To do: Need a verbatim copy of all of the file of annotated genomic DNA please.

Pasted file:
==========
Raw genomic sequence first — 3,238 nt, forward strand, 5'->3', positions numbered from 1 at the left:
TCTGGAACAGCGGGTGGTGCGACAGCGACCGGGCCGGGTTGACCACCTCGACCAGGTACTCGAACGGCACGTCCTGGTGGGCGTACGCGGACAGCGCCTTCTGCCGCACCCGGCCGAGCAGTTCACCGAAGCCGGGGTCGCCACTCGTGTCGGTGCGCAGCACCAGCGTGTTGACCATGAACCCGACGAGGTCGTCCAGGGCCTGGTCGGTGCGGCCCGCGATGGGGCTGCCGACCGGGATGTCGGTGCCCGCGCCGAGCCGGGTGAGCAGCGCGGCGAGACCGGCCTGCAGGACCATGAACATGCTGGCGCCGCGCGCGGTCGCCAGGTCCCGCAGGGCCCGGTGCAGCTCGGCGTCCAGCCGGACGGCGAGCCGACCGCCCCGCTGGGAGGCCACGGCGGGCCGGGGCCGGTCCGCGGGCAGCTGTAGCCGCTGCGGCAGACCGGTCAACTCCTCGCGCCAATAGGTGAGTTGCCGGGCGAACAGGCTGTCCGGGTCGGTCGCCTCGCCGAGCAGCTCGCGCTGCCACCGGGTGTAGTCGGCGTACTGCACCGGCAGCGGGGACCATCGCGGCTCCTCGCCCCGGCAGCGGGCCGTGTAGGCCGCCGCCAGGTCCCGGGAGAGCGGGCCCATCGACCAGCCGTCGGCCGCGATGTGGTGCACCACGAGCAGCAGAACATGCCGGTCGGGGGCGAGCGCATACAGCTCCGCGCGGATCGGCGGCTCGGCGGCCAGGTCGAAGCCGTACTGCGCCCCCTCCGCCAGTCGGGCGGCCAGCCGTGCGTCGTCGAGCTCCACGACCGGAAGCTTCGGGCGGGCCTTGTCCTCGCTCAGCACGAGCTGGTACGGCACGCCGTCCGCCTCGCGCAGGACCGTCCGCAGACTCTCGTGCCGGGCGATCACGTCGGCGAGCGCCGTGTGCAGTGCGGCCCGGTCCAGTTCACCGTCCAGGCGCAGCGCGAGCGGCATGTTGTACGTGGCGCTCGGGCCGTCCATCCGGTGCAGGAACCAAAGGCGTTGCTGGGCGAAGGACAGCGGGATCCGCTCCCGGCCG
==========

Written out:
Raw genomic sequence first — 3,238 nt, forward strand, 5'->3', positions numbered from 1 at the left:
TCTGGAACAGCGGGTGGTGCGACAGCGACCGGGCCGGGTTGACCACCTCGACCAGGTACTCGAACGGCACGTCCTGGTGGGCGTACGCGGACAGCGCCTTCTGCCGCACCCGGCCGAGCAGTTCACCGAAGCCGGGGTCGCCACTCGTGTCGGTGCGCAGCACCAGCGTGTTGACCATGAACCCGACGAGGTCGTCCAGGGCCTGGTCGGTGCGGCCCGCGATGGGGCTGCCGACCGGGATGTCGGTGCCCGCGCCGAGCCGGGTGAGCAGCGCGGCGAGACCGGCCTGCAGGACCATGAACATGCTGGCGCCGCGCGCGGTCGCCAGGTCCCGCAGGGCCCGGTGCAGCTCGGCGTCCAGCCGGACGGCGAGCCGACCGCCCCGCTGGGAGGCCACGGCGGGCCGGGGCCGGTCCGCGGGCAGCTGTAGCCGCTGCGGCAGACCGGTCAACTCCTCGCGCCAATAGGTGAGTTGCCGGGCGAACAGGCTGTCCGGGTCGGTCGCCTCGCCGAGCAGCTCGCGCTGCCACCGGGTGTAGTCGGCGTACTGCACCGGCAGCGGGGACCATCGCGGCTCCTCGCCCCGGCAGCGGGCCGTGTAGGCCGCCGCCAGGTCCCGGGAGAGCGGGCCCATCGACCAGCCGTCGGCCGCGATGTGGTGCACCACGAGCAGCAGAACATGCCGGTCGGGGGCGAGCGCATACAGCTCCGCGCGGATCGGCGGCTCGGCGGCCAGGTCGAAGCCGTACTGCGCCCCCTCCGCCAGTCGGGCGGCCAGCCGTGCGTCGTCGAGCTCCACGACCGGAAGCTTCGGGCGGGCCTTGTCCTCGCTCAGCACGAGCTGGTACGGCACGCCGTCCGCCTCGCGCAGGACCGTCCGCAGACTCTCGTGCCGGGCGATCACGTCGGCGAGCGCCGTGTGCAGTGCGGCCCGGTCCAGTTCACCGTCCAGGCGCAGCGCGAGCGGCATGTTGTACGTGGCGCTCGGGCCGTCCATCCGGTGCAGGAACCAAAGGCGTTGCTGGGCGAAGGACAGCGGGATCCGCTCCCGGCCG